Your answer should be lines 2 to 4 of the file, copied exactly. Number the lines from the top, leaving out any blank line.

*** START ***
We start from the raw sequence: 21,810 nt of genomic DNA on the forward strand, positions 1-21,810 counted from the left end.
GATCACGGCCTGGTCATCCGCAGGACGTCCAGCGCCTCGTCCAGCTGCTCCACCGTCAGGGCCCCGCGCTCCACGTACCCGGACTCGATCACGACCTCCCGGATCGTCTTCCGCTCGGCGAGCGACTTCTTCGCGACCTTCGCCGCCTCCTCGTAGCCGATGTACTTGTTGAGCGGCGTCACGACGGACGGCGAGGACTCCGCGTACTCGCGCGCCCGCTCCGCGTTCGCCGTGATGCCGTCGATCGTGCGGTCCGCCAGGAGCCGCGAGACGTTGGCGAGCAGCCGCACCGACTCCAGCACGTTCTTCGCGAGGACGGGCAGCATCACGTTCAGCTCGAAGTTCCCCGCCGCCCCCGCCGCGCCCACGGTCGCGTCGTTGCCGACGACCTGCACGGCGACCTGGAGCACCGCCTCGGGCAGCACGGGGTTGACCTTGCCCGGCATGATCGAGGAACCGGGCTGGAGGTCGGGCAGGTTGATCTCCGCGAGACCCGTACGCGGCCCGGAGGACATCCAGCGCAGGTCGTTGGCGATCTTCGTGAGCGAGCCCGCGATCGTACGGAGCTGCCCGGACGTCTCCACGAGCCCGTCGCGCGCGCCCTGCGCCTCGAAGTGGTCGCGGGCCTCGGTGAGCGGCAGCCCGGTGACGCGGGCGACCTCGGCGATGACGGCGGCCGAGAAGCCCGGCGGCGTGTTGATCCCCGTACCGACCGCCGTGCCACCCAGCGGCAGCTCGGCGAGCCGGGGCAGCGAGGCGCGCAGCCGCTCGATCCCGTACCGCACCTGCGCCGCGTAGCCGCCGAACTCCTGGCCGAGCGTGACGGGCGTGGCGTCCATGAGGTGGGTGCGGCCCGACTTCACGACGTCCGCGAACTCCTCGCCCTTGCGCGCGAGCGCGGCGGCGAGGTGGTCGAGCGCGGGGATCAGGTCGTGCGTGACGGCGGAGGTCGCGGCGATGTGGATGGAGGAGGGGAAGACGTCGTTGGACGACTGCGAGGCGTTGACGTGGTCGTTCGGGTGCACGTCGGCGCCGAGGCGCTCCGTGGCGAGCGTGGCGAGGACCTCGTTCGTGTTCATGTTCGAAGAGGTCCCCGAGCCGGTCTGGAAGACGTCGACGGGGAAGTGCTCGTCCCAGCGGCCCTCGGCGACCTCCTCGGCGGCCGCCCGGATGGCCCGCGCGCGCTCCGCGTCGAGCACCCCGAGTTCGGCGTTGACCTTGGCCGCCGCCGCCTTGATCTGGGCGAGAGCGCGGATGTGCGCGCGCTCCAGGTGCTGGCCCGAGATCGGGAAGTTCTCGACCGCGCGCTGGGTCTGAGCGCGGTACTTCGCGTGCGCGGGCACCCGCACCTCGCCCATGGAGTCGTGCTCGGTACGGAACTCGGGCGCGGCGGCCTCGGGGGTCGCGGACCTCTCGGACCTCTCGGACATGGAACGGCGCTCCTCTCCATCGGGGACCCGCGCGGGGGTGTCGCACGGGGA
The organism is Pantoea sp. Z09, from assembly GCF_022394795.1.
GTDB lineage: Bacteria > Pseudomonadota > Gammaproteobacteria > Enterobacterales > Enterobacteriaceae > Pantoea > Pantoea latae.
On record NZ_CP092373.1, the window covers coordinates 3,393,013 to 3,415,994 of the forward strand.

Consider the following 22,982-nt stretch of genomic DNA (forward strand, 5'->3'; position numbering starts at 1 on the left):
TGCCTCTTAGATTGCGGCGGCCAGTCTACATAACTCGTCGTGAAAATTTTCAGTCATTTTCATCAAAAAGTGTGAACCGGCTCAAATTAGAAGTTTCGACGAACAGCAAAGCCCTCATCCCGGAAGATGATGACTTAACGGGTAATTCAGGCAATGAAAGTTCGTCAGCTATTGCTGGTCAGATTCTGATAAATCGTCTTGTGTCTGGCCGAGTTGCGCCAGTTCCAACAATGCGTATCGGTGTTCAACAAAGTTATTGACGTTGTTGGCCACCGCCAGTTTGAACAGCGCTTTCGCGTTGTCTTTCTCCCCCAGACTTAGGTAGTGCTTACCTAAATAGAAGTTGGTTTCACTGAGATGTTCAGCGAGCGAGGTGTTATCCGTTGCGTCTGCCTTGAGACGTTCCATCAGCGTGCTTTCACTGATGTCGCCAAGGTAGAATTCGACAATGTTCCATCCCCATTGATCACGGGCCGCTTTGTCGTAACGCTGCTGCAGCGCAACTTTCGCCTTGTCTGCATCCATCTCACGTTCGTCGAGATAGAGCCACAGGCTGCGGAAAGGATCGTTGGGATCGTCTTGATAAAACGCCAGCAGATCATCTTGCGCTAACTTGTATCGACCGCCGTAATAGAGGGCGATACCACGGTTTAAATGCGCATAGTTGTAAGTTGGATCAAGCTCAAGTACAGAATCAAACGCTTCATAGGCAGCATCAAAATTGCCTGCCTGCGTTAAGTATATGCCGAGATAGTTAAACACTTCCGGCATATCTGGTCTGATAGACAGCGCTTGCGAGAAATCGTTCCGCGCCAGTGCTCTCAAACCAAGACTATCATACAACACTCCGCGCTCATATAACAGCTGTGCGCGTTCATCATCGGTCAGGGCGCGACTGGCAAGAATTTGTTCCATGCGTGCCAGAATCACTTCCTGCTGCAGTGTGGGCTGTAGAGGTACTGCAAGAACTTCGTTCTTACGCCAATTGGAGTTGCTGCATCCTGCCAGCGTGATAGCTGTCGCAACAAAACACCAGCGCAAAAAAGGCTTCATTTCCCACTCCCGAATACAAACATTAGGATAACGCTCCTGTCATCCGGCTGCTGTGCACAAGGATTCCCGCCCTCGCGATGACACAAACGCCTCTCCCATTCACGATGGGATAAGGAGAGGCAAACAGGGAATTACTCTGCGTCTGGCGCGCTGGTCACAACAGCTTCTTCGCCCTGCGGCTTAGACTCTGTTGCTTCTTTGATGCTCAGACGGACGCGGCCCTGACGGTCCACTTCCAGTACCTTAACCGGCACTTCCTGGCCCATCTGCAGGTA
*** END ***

GATCACGGCCTGGTCATCCGCAGGACGTCCAGCGCCTCGTCCAGCTGCTCCACCGTCAGGGCCCCGCGCTCCACGTACCCGGACTCGATCACGACCTCCCGGATCGTCTTCCGCTCGGCGAGCGACTTCTTCGCGACCTTCGCCGCCTCCTCGTAGCCGATGTACTTGTTGAGCGGCGTCACGACGGACGGCGAGGACTCCGCGTACTCGCGCGCCCGCTCCGCGTTCGCCGTGATGCCGTCGATCGTGCGGTCCGCCAGGAGCCGCGAGACGTTGGCGAGCAGCCGCACCGACTCCAGCACGTTCTTCGCGAGGACGGGCAGCATCACGTTCAGCTCGAAGTTCCCCGCCGCCCCCGCCGCGCCCACGGTCGCGTCGTTGCCGACGACCTGCACGGCGACCTGGAGCACCGCCTCGGGCAGCACGGGGTTGACCTTGCCCGGCATGATCGAGGAACCGGGCTGGAGGTCGGGCAGGTTGATCTCCGCGAGACCCGTACGCGGCCCGGAGGACATCCAGCGCAGGTCGTTGGCGATCTTCGTGAGCGAGCCCGCGATCGTACGGAGCTGCCCGGACGTCTCCACGAGCCCGTCGCGCGCGCCCTGCGCCTCGAAGTGGTCGCGGGCCTCGGTGAGCGGCAGCCCGGTGACGCGGGCGACCTCGGCGATGACGGCGGCCGAGAAGCCCGGCGGCGTGTTGATCCCCGTACCGACCGCCGTGCCACCCAGCGGCAGCTCGGCGAGCCGGGGCAGCGAGGCGCGCAGCCGCTCGATCCCGTACCGCACCTGCGCCGCGTAGCCGCCGAACTCCTGGCCGAGCGTGACGGGCGTGGCGTCCATGAGGTGGGTGCGGCCCGACTTCACGACGTCCGCGAACTCCTCGCCCTTGCGCGCGAGCGCGGCGGCGAGGTGGTCGAGCGCGGGGATCAGGTCGTGCGTGACGGCGGAGGTCGCGGCGATGTGGATGGAGGAGGGGAAGACGTCGTTGGACGACTGCGAGGCGTTGACGTGGTCGTTCGGGTGCACGTCGGCGCCGAGGCGCTCCGTGGCGAGCGTGGCGAGGACCTCGTTCGTGTTCATGTTCGAAGAGGTCCCCGAGCCGGTCTGGAAGACGTCGACGGGGAAGTGCTCGTCCCAGCGGCCCTCGGCGACCTCCTCGGCGGCCGCCCGGATGGCCCGCGCGCGCTCCGCGTCGAGCACCCCGAGTTCGGCGTTGACCTTGGCCGCCGCCGCCTTGATCTGGGCGAGAGCGCGGATGTGCGCGCGCTCCAGGTGCTGGCCCGAGATCGGGAAGTTCTCGACCGCGCGCTGGGTCTGAGCGCGGTACTTCGCGTGCGCGGGCACCCGCACCTCGCCCATGGAGTCGTGCTCGGTACGGAACTCGGGCGCGGCGGCCTCGGGGGTCGCGGACCTCTCGGACCTCTCGGACATGGAACGGCGCTCCTCTCCATCGGGGACCCGCGCGGGGGTGTCGCACGGGGA
The organism is Pantoea sp. Z09, from assembly GCF_022394795.1.
GTDB lineage: Bacteria > Pseudomonadota > Gammaproteobacteria > Enterobacterales > Enterobacteriaceae > Pantoea > Pantoea latae.